The Sri Lankan army has formed a new corps for Agriculture and Livestock under the army’s existing Directorate of Agriculture and Livestock (DAL), as militarisation becomes rampant in the public sphere and amidst attacks on Tamil farmers.
Accused war criminal Shavendra Silva, attended an event where he signed into the order the formation of the Corps of Agriculture and Livestock earlier this month. The newly raised unit is set to focus on collaborating with ‘all agrarian stakeholders’ in its effort towards ‘nation-building tasks’. The DAL has previously used ‘army lands’ to cultivate a variety of crops across plantations. A report released by the South Asian Centre for Legal Studies (SACLS) detailed the ‘deepening consequences’ of the continuous military occupation of civilian spaces which curtail local economic development, particularly in the North-East.
The report stated;
“The lack of information regarding the legal and administrative frameworks within which the military engages in businesses; potential unfair competition and market distortion by the military's engagement in business resulting in the crowding out of private investors; lack of oversight over military businesses by the government, causing several rule of law implications regarding transparency and accountability; social and economic consequences particular to the North and East as a result of the military occupying an economic vacuum."
The military continues to occupy vast swathes of Tamil Land across the North-East, displacing Tamils and thus denying them a source of income from arable land. This creates a situation where the local populace is becoming increasingly economically dependent on the military. Fourteen of Sri Lanka’s army divisions are based in the Northern province alone. These divisions are accused of committing war crimes in the final stages of the armed conflict and now run military owned businesses which exacerbate the existing economic problems.
Agriculture plantations have been run by the Civil Security Department (CSD), a branch of the military established by Gotabaya Rajapaksa which has intensified military involvement in civilian affairs. The SACLS report comments on aggressive targeting of women headed households (WHH) and ex-LTTE cadres which have then left these marginalised groups in precarious economic situations, straddled with debt and bound to the department until it is paid off. The report adds;
“In the North, the CSD purposefully recruited among WHHs [women headed households] and ex-LTTE cadres for employment. It could be argued that these are the most marginalised groups who are the most in need of livelihood opportunities. However, CSD employees in the North and East are made more socially vulnerable as a result of their employment....The CSD recently introduced loans of LKR 1,000,000 to farm employees, with interest repayments deducted from monthly salaries. Respondents suggested that around half of the employees in all CSD farms had taken out these loans […] Although all CSD farm employees are entitled to leave their jobs at any given time, those who have taken out loans are not permitted to leave until the loan is repaid,”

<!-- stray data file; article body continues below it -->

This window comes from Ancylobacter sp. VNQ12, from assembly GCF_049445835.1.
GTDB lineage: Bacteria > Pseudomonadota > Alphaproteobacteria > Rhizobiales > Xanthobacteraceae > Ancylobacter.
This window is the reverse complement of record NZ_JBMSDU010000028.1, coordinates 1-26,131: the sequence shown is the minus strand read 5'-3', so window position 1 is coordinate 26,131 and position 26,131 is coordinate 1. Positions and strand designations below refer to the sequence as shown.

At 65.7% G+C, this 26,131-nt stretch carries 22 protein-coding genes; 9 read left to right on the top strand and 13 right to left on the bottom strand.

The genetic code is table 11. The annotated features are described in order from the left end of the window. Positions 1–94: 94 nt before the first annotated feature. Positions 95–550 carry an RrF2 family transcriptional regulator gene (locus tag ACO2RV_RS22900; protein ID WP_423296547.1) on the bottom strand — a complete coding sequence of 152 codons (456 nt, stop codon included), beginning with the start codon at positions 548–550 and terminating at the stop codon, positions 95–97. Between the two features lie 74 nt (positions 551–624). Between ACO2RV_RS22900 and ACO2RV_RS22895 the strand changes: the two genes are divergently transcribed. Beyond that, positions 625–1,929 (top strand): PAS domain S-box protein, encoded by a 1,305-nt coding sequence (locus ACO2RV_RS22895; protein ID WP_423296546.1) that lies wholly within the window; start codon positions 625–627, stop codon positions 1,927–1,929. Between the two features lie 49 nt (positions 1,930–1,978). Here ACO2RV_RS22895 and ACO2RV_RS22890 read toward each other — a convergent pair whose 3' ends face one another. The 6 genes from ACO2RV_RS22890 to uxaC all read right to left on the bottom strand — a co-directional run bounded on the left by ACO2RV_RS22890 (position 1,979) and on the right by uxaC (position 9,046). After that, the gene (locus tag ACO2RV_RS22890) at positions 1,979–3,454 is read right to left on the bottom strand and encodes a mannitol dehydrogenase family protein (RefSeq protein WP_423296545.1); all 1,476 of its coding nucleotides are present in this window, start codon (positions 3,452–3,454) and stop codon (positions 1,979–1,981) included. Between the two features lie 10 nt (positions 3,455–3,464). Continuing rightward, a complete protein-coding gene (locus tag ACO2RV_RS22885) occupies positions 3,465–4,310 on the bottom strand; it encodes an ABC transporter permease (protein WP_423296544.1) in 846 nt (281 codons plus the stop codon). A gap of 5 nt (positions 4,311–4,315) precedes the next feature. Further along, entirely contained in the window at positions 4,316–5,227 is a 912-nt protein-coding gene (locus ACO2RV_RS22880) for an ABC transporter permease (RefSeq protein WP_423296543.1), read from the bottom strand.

A report published by the Adayaalam Centre for Policy Research highlights the detrimental role the CSD play in the Vanni. The report states;
"The growth of the CSD in the Vanni points to the larger issue of the Sri Lankan military’s failure to transition into a reduced post-war role. Instead, the military’s approach to its post-war role has been to embed and normalize the process of militarisation, thereby extending its control and subjugation of Tamil populations in the Vanni. The CSD is very clearly a part of the military, and so its provision of livelihood opportunities though much needed, must be read as the creation of economic dependence on the military, rather than economic development. Through this dependence and because of its military character, the CSD also suppresses civic and political activism of its employees, and further marginalizes women employed as this report explains. Alarmingly, a consequence of the CSD has also been the beginning of a destruction of community identity and cohesiveness."
Tamil Farmers hospitalised following attack by military
Amongst heavy militarisation Tamil cattle farmers were kidnapped and beaten by armed Sinhalese men in Batticaloa. The men were then handed to the Sri Lankan police where they were then bound up and beaten in custody by the Sri Lankan army and police. The six farmers are currently recovering from their injuries in hospital.
Whilst being arrested, the victims stressed they were also tied up and beaten by the Sri Lankan army officers.
“During the interrogation, the police kept us outside in the pouring rain whilst they took shelter. The Sri Lankan army arrived, tied us up and attacked us." pic.twitter.com/DDZQipgN61
— Tamil Guardian (@TamilGuardian) January 13, 2021
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